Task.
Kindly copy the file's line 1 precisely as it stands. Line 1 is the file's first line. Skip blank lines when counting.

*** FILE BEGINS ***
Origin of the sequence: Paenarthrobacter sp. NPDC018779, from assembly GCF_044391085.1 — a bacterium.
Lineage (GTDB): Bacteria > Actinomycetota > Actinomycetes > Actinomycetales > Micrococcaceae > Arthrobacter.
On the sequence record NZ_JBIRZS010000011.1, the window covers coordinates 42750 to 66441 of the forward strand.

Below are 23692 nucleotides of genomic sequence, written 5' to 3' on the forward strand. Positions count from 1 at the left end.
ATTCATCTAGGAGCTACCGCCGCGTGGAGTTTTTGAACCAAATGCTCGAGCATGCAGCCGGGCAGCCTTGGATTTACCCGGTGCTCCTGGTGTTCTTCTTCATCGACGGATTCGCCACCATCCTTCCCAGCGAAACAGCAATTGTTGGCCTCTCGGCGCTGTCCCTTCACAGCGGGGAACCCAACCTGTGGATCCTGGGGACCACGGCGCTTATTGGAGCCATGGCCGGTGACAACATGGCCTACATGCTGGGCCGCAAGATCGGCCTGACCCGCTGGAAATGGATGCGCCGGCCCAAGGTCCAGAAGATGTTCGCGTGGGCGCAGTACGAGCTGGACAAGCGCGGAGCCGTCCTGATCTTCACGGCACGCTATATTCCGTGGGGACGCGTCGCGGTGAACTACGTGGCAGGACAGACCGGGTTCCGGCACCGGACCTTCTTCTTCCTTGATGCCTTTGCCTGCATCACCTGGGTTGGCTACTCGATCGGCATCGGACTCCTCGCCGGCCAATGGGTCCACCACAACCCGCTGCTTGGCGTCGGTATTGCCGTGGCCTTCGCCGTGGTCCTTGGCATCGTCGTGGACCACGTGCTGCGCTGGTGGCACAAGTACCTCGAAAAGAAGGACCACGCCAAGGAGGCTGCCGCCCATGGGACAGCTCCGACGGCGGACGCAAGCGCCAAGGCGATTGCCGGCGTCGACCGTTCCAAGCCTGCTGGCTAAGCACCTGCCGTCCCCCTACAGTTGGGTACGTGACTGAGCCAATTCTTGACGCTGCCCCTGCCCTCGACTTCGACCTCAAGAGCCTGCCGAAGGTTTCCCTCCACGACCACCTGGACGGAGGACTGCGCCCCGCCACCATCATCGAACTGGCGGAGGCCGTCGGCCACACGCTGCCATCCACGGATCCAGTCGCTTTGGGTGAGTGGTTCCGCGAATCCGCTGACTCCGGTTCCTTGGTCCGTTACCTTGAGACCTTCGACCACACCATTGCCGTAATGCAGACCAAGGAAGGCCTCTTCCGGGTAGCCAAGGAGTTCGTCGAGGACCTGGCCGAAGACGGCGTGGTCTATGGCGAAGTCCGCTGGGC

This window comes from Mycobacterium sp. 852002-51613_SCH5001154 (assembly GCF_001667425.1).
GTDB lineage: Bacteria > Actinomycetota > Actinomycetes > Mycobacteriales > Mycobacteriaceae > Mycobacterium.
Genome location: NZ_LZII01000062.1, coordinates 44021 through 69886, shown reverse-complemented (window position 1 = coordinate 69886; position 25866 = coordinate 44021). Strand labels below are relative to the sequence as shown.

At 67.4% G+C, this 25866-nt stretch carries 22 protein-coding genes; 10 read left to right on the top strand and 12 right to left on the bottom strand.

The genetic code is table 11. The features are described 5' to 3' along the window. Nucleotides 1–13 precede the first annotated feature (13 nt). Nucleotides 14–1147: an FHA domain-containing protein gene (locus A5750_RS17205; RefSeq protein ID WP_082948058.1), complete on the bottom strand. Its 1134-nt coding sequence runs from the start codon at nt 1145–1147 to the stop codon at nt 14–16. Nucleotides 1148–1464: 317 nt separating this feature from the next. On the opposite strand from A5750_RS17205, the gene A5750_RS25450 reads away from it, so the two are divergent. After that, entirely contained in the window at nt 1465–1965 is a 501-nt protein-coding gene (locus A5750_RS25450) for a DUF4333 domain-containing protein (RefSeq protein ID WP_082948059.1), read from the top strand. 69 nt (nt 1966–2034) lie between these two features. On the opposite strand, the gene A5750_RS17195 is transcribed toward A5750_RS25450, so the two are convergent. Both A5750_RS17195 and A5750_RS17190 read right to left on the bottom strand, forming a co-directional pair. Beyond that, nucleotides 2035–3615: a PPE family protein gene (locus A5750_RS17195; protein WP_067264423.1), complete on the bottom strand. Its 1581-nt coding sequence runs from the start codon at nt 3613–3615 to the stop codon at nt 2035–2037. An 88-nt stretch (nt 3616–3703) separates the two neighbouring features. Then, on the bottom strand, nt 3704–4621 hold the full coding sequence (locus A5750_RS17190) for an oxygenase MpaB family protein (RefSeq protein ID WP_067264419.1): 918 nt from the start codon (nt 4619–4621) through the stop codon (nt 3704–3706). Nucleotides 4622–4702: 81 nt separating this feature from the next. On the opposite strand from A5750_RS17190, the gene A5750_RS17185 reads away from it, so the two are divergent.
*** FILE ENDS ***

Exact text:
Origin of the sequence: Paenarthrobacter sp. NPDC018779, from assembly GCF_044391085.1 — a bacterium.